Brown, whose case drew national attention and support from celebrities including Rihanna and Kim Kardashian, was 16 years old when she committed the crime in what she described as an act of self-defense.
The life sentence meant she would not have been eligible for parole until she was in her late 60s, which Haslam said was “too harsh, especially in light of the extraordinary steps Ms. Brown has taken to rebuild her life.”
“Transformation should be accompanied by hope,” Haslam said.
In a statement read by her attorneys at a news conference Monday, Brown thanked the governor for his “act of mercy in giving me a second chance.”
“I am thankful for all the support, prayers and encouragement I have received,” Brown said. “We truly serve a God of second chances and new beginnings.”
Placed for adoption by a mother who abused alcohol, Brown had run away from her adoptive parents’ home in the months before the murder, according to court documents. The 16-year-old was living with an abusive boyfriend nicknamed “Cut Throat” who she said sexually assaulted her and forced her into prostitution.
Johnny Allen, a 43-year-old Nashville real estate agent, was a stranger to Brown when he picked her up in his truck at a Sonic Drive-In and solicited her for sex, taking her to his home, Brown told authorities.
Brown admitted to shooting Allen in the back of the head while they were in his bed, after she thought she saw him pulling out a gun. In 2006, Brown was convicted of first-degree murder and aggravated robbery and sentenced to life in prison.
Brown’s story spread widely in the fall of 2017 amid the #MeToo movement. Supporters rallied around her case with the hashtag #FreeCyntoiaBrown, calling it an example of unjust incarceration of children and victims of sex trafficking, particularly young women of color. Kardashian highlighted the case to President Trump in a meeting in May.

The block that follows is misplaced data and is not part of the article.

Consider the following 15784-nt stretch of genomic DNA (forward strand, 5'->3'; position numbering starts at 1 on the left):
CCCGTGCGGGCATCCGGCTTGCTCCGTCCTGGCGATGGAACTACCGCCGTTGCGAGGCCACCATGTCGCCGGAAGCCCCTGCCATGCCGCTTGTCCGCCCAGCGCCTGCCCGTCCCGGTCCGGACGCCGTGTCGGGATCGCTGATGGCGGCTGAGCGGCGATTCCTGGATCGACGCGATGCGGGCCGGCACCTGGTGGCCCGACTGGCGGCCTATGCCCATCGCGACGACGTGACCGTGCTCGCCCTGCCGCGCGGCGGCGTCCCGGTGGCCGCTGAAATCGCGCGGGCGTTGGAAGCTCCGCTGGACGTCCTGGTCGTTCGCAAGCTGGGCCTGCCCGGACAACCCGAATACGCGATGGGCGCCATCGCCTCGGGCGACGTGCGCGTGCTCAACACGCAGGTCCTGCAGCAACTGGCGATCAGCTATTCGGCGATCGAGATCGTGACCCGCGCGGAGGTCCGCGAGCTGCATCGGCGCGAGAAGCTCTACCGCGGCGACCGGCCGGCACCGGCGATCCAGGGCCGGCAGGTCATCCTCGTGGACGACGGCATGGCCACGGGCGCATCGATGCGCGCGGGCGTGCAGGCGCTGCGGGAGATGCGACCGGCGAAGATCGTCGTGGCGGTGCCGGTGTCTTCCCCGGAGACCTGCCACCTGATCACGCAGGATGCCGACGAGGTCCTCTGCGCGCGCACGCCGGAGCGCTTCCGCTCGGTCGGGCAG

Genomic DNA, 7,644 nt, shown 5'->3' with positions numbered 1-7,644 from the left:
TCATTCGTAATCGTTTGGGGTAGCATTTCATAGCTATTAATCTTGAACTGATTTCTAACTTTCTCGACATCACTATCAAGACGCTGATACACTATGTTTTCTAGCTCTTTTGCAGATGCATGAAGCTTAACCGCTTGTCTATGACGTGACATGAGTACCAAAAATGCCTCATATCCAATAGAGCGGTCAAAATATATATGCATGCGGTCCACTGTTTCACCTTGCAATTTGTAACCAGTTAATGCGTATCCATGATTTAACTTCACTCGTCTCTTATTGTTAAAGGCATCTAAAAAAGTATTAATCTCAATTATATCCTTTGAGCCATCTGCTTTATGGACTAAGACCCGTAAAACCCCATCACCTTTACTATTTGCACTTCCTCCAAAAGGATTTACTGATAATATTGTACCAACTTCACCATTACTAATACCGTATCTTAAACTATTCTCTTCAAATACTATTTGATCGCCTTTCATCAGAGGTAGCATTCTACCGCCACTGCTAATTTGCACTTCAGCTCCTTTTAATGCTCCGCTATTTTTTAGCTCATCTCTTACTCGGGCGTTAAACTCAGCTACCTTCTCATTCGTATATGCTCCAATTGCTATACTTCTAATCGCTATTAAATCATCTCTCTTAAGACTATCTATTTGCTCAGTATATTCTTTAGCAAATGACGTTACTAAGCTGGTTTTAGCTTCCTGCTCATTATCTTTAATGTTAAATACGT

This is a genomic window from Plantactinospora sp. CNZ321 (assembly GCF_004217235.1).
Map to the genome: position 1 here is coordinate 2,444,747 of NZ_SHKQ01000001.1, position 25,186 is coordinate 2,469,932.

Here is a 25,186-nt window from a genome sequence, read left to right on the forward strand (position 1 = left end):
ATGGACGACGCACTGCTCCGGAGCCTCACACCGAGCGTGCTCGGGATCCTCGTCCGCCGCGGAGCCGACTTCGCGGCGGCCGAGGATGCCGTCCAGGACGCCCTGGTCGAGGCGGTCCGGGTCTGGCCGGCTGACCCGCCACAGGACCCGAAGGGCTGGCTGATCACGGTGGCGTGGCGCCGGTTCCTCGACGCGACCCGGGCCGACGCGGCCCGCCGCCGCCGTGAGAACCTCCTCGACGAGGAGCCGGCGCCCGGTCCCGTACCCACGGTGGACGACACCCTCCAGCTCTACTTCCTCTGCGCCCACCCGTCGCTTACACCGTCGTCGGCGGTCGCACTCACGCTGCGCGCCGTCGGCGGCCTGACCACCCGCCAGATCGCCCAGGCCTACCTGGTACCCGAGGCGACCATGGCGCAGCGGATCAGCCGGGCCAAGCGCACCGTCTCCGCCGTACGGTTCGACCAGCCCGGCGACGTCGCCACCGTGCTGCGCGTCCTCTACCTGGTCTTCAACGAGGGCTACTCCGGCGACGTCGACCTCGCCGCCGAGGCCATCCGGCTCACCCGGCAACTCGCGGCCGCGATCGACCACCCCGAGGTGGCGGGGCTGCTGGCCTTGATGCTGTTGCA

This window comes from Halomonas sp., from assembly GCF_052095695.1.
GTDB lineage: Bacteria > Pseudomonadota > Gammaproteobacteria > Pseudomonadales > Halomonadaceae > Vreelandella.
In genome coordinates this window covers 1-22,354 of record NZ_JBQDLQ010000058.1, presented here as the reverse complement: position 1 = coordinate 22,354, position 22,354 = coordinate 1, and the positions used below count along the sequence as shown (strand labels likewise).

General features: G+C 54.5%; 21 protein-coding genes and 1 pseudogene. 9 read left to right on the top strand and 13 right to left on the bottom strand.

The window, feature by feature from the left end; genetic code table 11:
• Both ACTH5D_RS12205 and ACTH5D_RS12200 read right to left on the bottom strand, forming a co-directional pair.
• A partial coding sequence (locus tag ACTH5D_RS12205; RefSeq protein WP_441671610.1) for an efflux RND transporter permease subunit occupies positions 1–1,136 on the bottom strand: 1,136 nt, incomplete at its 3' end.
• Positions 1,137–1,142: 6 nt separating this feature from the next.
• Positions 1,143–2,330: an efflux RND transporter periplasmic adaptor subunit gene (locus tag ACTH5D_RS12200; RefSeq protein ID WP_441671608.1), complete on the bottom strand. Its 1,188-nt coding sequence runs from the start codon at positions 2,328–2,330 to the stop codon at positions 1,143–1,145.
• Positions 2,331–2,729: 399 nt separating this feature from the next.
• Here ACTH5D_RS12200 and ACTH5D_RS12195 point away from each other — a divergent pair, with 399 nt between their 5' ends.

Attorneys working on behalf of Brown also petitioned the state’s parole board to commute her sentence, citing her experiences as a sex trafficking victim and adversities during her childhood. Experts had testified in court proceedings that Brown may have suffered from fetal alcohol syndrome in utero, affecting her mental state at the time of the crime.
Brown’s attorneys also appealed her conviction and sentence with the U.S. Court of Appeals for the 6th Circuit. More than a dozen juvenile justice advocacy groups filed briefs in support of Brown, pointing to a 2012 Supreme Court decision in Miller v. Alabama that barred sentences of mandatory life without parole for juveniles.
The Supreme Court in 2016 ruled that inmates who were already sentenced as teenagers to mandatory life imprisonment for murder must have a chance to argue that they should be released from prison.
The Tennessee Board of Parole recently issued a recommendation in favor of commuting Brown’s sentence, said the governor, who issued the commutation in his final days in office.
J. Houston Gordon, one of the lawyers on Brown’s case, said the 30-year-old’s case should be seen as a “national awakening” to change laws that allow children to be placed in adult prisons.
“Her story,” Gordon said in the news conference, “should be a catalyst for a lot of others, thousands of other juveniles.”
“We are relieved to learn that Cyntoia Brown’s sentence has been commuted — but we also know that nothing will rewind her years of incarceration,” the National Women’s Law Center wrote on Twitter. “Black girls deserve better.”
While in prison, Brown has earned her GED and an associate degree with a 4.0 grade-point average, according to a statement from Haslam. She has one course left to complete her bachelor’s degree, which she expects to finish in May.
“With God’s help, I am committed to live the rest of my life helping others, especially young people,” Brown said. “My hope is to help other young girls avoid ending up where I have been.”